TIME science correspondent Dick Thompson explains: "With the help of SOHO, scientists may now have a handle on when and where solar storms will occur. The end result is that satellites, power stations and astronauts can be better warned and protected." Budget concerns, however, may force NASA to pull the plug on the satellite. Thompson says they couldn't have picked a worse time to flick the switch: The sun is about to go into solar maximum, its most violent period — and the most scientifically useful.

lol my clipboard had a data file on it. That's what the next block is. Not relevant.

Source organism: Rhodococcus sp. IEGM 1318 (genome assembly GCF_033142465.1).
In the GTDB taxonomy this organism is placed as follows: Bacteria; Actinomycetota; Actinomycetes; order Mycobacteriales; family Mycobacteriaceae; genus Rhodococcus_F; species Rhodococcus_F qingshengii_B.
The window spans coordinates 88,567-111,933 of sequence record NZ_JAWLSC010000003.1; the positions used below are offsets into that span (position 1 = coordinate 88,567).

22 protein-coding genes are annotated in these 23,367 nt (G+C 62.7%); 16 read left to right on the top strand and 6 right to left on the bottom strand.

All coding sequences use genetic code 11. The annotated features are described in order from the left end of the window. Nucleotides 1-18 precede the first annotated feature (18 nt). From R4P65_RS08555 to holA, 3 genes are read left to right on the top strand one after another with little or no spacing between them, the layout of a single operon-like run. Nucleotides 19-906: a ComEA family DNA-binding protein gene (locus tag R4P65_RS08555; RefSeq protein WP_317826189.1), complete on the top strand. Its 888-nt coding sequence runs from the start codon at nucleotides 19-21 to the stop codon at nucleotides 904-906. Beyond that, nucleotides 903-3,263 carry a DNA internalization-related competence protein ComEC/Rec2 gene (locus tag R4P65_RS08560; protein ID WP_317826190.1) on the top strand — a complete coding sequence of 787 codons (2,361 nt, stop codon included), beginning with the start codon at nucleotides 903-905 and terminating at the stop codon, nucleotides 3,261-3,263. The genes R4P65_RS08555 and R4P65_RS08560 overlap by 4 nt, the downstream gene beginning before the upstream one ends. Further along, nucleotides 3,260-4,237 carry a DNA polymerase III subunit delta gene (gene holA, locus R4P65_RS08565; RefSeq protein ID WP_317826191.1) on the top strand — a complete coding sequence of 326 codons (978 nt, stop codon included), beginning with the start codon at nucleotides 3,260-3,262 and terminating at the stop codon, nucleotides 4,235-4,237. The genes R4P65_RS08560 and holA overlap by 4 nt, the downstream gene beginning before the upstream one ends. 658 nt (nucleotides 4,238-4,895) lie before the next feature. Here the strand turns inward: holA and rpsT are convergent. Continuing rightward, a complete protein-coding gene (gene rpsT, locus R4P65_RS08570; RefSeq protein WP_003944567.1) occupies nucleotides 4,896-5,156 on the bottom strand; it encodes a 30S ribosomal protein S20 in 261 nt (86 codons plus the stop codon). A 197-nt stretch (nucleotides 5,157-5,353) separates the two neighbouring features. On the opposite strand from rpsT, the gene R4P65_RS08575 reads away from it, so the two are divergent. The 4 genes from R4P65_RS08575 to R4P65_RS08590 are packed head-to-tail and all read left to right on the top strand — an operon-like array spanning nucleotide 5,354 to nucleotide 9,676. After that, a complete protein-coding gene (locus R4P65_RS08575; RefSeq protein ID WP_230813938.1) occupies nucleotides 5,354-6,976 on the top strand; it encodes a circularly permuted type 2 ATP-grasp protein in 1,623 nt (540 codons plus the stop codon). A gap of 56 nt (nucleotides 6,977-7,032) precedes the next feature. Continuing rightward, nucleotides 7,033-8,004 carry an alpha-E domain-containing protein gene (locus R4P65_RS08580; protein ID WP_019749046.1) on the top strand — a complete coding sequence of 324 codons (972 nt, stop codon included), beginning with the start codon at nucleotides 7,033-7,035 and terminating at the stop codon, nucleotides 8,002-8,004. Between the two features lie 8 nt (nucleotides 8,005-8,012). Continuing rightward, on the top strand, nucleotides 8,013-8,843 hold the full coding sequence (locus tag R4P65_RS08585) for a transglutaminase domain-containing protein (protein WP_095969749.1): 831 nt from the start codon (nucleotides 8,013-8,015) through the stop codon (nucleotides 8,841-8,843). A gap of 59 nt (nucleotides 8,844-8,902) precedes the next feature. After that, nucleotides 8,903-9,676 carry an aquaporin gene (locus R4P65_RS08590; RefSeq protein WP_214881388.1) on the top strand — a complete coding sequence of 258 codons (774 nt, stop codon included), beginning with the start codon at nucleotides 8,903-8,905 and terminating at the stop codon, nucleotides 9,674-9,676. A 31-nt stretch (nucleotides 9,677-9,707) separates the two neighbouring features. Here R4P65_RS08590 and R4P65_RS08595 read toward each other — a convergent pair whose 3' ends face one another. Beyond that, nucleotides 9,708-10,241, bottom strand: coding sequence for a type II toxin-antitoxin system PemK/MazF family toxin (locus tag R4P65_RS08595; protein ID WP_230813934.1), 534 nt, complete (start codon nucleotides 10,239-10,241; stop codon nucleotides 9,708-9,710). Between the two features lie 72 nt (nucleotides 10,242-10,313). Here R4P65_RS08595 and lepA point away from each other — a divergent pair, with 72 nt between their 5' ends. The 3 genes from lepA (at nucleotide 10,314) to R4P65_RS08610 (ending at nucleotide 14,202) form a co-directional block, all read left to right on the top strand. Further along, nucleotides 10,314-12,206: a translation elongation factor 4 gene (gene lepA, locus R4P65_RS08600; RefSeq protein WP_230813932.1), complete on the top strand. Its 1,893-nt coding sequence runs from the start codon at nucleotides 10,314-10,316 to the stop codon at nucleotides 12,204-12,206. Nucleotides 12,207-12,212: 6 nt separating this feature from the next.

WASHINGTON, D.C.: After combing over a year's worth of data from the Solar Heliospheric Observatory satellite, NASA today unveils startling photos that may help scientists unravel some of the sun's most perplexing mysteries. Among the satellite's more intriguing revelations: pictures that may help astronomers predict solar storms, which disrupt satellite communications and blow out power grids on earth.